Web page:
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Our strategic approach is based on right-touch regulation. This means being clear on the risks we are regulating, being proportionate and targeted in regulating those risks, taking into account the role of professional bodies and other regulators, and using the minimum necessary direct...
In 2017 the HTA undertook a fundamental evaluation of the extent to which our strategic approach protects public and professional confidence in the proper use, and quality and safety of, human tissues, cells and organs.
The HTA is an executive Non-Departmental Public Body sponsored by the Department of Health and Social Care, established by the Human Tissue Act 2004.
The majority of licensed establishments in the Anatomy sector reported that they have good quality management and governance systems in place. 36 establishments reported that they regularly undertake traceability audits.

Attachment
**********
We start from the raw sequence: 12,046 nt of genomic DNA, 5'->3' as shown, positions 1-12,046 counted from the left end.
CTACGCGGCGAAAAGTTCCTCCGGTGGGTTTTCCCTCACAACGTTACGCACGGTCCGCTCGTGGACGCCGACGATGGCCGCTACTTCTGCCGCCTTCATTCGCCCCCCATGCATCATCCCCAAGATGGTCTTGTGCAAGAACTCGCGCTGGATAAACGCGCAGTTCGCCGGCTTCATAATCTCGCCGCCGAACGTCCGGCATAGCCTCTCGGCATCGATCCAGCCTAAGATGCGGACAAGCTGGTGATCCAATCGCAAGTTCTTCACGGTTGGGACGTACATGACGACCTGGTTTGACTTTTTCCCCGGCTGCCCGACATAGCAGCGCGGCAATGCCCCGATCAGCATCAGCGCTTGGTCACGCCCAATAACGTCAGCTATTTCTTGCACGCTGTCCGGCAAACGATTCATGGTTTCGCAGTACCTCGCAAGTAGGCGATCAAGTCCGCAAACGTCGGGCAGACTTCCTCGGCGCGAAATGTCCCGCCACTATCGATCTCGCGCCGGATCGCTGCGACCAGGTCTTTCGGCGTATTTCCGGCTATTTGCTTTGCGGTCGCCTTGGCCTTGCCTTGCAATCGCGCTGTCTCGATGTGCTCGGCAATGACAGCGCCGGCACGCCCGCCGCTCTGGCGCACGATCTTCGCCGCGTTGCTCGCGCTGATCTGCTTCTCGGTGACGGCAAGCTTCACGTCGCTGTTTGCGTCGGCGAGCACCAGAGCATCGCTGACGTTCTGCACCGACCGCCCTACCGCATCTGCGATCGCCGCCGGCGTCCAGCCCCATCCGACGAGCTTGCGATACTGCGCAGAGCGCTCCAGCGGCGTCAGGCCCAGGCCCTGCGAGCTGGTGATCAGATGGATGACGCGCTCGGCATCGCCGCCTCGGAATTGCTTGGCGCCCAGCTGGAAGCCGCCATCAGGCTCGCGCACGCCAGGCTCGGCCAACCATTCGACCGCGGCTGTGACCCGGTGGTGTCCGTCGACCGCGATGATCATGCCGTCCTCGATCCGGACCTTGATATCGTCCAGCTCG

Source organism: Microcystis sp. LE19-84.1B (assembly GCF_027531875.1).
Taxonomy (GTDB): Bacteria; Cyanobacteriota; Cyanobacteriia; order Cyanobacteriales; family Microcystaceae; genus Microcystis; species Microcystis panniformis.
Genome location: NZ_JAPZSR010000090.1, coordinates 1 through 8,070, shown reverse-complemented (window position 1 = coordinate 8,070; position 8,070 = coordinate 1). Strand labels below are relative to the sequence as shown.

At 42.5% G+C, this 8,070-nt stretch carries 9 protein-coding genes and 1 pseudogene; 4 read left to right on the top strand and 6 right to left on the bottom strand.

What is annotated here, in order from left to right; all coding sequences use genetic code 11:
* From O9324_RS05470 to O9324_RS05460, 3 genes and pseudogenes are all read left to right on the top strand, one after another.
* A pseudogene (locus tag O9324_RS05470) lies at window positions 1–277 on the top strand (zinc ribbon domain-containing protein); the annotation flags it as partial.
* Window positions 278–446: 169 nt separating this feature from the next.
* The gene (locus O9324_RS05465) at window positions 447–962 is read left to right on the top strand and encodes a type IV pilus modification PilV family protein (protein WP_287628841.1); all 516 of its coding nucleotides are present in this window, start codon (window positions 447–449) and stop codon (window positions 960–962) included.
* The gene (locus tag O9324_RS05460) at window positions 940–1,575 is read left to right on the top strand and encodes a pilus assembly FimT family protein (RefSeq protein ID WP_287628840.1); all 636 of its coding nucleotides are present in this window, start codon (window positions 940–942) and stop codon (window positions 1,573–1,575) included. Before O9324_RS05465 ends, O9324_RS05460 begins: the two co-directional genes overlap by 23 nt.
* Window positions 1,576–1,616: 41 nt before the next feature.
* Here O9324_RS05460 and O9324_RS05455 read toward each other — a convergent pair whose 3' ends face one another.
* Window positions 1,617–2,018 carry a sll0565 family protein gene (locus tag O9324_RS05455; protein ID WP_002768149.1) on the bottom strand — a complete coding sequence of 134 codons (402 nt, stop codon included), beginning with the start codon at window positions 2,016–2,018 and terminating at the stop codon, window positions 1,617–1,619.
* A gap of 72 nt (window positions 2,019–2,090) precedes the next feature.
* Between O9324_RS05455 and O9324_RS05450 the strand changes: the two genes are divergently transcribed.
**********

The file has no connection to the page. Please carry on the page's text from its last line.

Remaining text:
In the previous round of compliance updates, 14 establishments indicated they used fresh frozen material. In the 2017 update, this number increased to 19.
We found that there is a range of ‘relevant material’ being stored and used across Anatomy establishments (Figure 5). The most common specimens are:
Seven of the 37 (14%) Anatomy establishments do not undertake any preservation on site. We found that a range of methods are undertaken at the remaining 30 establishments, with most establishments utilising several different methods for preserving bodies and tissue (Figure 4).
The compliance data shows that Anatomy establishments can vary quite widely in the number of donated bodies they receive each year (Figure 3). For example:
In addition to storing material for anatomical examination, education, and training, 15 (41%) of establishments reported that they store relevant material for research studies ‘in connection with disorders, or the functioning of the human body’, another ‘scheduled purpose’ under the Human Tissue...